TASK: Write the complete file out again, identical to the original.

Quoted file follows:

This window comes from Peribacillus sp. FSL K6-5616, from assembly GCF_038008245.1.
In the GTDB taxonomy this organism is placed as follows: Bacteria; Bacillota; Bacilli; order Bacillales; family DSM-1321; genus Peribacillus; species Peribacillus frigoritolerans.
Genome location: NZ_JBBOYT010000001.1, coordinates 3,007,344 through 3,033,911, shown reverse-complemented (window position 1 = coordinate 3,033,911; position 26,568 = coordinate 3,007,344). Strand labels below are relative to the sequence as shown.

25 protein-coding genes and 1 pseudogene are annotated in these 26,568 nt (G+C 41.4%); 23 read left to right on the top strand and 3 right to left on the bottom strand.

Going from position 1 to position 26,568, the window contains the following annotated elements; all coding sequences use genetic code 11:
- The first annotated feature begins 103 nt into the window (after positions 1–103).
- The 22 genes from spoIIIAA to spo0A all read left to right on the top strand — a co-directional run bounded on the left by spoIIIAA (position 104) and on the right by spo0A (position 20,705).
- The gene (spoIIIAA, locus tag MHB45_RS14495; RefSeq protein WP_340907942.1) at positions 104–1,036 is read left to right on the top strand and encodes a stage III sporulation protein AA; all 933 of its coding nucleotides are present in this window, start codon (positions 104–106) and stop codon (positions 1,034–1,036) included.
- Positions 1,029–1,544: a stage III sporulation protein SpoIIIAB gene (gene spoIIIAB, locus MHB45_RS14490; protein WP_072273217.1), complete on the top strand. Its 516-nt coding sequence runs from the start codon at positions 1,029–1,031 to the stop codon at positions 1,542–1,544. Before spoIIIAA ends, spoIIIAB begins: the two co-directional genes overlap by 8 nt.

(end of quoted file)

This window comes from Peribacillus sp. FSL K6-5616, from assembly GCF_038008245.1.
In the GTDB taxonomy this organism is placed as follows: Bacteria; Bacillota; Bacilli; order Bacillales; family DSM-1321; genus Peribacillus; species Peribacillus frigoritolerans.
Genome location: NZ_JBBOYT010000001.1, coordinates 3,007,344 through 3,033,911, shown reverse-complemented (window position 1 = coordinate 3,033,911; position 26,568 = coordinate 3,007,344). Strand labels below are relative to the sequence as shown.

25 protein-coding genes and 1 pseudogene are annotated in these 26,568 nt (G+C 41.4%); 23 read left to right on the top strand and 3 right to left on the bottom strand.

Going from position 1 to position 26,568, the window contains the following annotated elements; all coding sequences use genetic code 11:
- The first annotated feature begins 103 nt into the window (after positions 1–103).
- The 22 genes from spoIIIAA to spo0A all read left to right on the top strand — a co-directional run bounded on the left by spoIIIAA (position 104) and on the right by spo0A (position 20,705).
- The gene (spoIIIAA, locus tag MHB45_RS14495; RefSeq protein WP_340907942.1) at positions 104–1,036 is read left to right on the top strand and encodes a stage III sporulation protein AA; all 933 of its coding nucleotides are present in this window, start codon (positions 104–106) and stop codon (positions 1,034–1,036) included.
- Positions 1,029–1,544: a stage III sporulation protein SpoIIIAB gene (gene spoIIIAB, locus MHB45_RS14490; protein WP_072273217.1), complete on the top strand. Its 516-nt coding sequence runs from the start codon at positions 1,029–1,031 to the stop codon at positions 1,542–1,544. Before spoIIIAA ends, spoIIIAB begins: the two co-directional genes overlap by 8 nt.